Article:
Chu (state)
The State of Chu was a Zhou Dynasty vassal state in present-day central and southern China during the Spring and Autumn period and Warring States Period . Its ruling house had the surname Nai , and clan name Yan , later evolved to surname Mi , and clan name Xiong...

 lieutenant, who went on to found the Han Dynasty
Han Dynasty
The Han Dynasty was the second imperial dynasty of China, preceded by the Qin Dynasty and succeeded by the Three Kingdoms . It was founded by the rebel leader Liu Bang, known posthumously as Emperor Gaozu of Han. It was briefly interrupted by the Xin Dynasty of the former regent Wang Mang...

.The first emperor of the Qin had boasted that the dynasty would last 10,000 generations; it lasted only about 15 years. (Morton 1995, p. 49) Despite its rapid end, the Qin Dynasty influenced future Chinese empires, particularly the Han, and the European name for China is thought to be derived from it.

Origins and early development

Feizi
Feizi
Feizi was a Zhou Dynasty Chinese royal horse trainer and breeder. King Xiao of Zhou rewarded him with him the surname of Ying and a fief in the city of Qin , which later became the state of Qin, whose rulers revered him as an ancestor, known as Qin Ying.----...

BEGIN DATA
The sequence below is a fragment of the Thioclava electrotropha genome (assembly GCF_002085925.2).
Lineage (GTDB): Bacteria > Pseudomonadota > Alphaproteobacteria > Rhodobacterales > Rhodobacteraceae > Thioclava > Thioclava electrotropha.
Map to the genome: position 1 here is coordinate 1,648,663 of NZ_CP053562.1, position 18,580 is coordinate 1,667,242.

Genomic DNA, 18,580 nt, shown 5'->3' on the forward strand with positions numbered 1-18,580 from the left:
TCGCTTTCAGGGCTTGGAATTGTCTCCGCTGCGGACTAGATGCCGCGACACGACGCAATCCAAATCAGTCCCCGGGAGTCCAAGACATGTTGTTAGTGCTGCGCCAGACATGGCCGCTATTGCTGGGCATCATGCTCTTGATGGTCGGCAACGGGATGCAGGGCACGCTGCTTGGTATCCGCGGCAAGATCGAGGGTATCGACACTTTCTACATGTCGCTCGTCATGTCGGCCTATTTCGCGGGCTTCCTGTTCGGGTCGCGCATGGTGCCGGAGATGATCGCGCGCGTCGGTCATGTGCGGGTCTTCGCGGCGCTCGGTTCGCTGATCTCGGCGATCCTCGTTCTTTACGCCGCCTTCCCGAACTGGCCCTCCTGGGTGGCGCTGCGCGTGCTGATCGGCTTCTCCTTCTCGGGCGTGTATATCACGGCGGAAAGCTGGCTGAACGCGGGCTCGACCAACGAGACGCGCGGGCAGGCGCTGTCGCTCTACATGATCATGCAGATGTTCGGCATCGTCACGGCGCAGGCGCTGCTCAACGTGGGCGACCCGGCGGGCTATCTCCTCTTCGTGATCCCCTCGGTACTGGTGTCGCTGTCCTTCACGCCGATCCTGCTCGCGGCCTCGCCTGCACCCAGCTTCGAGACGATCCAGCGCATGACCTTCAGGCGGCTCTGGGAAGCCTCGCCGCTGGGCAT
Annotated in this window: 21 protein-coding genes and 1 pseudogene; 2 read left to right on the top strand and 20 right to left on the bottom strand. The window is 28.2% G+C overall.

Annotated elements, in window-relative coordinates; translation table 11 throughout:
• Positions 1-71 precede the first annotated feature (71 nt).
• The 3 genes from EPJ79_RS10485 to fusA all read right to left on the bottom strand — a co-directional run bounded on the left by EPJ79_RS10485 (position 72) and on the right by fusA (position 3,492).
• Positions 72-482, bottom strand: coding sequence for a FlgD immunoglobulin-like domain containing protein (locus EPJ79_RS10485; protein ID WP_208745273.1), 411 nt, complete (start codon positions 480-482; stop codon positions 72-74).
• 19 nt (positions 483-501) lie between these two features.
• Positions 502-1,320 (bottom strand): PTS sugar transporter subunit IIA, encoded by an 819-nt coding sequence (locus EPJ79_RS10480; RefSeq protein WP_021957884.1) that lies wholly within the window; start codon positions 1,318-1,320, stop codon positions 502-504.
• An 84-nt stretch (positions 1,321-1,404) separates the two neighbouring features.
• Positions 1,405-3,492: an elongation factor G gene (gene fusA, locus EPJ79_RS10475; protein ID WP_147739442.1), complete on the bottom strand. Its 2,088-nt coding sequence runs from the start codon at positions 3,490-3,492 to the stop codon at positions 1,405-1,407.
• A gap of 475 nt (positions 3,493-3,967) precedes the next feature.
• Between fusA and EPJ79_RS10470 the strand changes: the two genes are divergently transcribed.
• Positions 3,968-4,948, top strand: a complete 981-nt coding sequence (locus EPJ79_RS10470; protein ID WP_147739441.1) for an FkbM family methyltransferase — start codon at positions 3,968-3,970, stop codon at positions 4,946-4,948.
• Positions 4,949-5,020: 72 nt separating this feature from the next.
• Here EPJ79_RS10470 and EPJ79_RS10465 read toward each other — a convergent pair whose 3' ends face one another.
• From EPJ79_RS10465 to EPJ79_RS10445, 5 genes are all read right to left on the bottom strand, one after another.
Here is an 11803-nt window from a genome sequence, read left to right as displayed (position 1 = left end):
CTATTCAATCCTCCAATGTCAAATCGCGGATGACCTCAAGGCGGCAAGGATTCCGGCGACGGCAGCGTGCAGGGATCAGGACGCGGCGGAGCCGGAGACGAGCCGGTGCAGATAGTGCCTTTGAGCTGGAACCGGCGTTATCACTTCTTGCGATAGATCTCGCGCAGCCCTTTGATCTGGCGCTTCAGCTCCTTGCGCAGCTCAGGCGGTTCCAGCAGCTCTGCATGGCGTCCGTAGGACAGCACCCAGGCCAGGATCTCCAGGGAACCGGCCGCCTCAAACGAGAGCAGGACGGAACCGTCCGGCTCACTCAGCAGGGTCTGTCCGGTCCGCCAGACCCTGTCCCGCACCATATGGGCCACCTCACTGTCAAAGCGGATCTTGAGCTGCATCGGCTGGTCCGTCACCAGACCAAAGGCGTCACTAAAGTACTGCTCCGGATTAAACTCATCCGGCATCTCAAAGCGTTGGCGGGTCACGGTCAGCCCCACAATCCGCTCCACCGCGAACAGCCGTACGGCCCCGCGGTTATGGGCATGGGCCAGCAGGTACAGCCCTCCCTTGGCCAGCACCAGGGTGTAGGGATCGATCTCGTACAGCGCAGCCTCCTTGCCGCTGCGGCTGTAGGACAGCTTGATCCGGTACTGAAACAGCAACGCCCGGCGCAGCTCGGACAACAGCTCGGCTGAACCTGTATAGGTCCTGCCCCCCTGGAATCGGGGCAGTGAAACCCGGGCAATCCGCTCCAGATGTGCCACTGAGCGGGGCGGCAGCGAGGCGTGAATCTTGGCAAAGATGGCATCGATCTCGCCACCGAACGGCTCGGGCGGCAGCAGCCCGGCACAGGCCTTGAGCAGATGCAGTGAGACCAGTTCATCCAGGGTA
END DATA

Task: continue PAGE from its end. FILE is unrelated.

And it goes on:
, a descendant of the ancient political advisor Gao Yao
Gao Yao (Xia Dynasty)
Gao Yao was a political advisor of the Yu the Great in China during the Xia Dynasty. His son was Bo Yi .He is cited admonishingly saying to his king: "[The] Heaven can see and hear, and does so through the eyes and ears of the people; Heaven rewards the virtuous and punishes the wicked, and does...

, was granted rule over Qin City.The modern city of Tianshui
Tianshui
Tianshui is the second largest city in Gansu province in northwest China. Its population is approximately 3,500,000.Tianshui lies along the route of the ancient Northern Silk Road at the Wei River, through which much of trade occurred between China and the west...

 stands where this city once was.
During the rule of King Xiao of Zhou
King Xiao of Zhou
King Xiao of Zhou or King Hsiao of Chou was the eighth sovereign of the Chinese Zhou Dynasty. Estimated dates of his reign are 891–886 BC or 872–866 BC ....

, the eighth king of the Zhou Dynasty, this area became known as the state of Qin. In 897 BC, under the regency of Gonghe
Gonghe
The Gonghe Regency ruled China from 841 BC to 828 BC after King Li of Zhou was exiled by his nobles....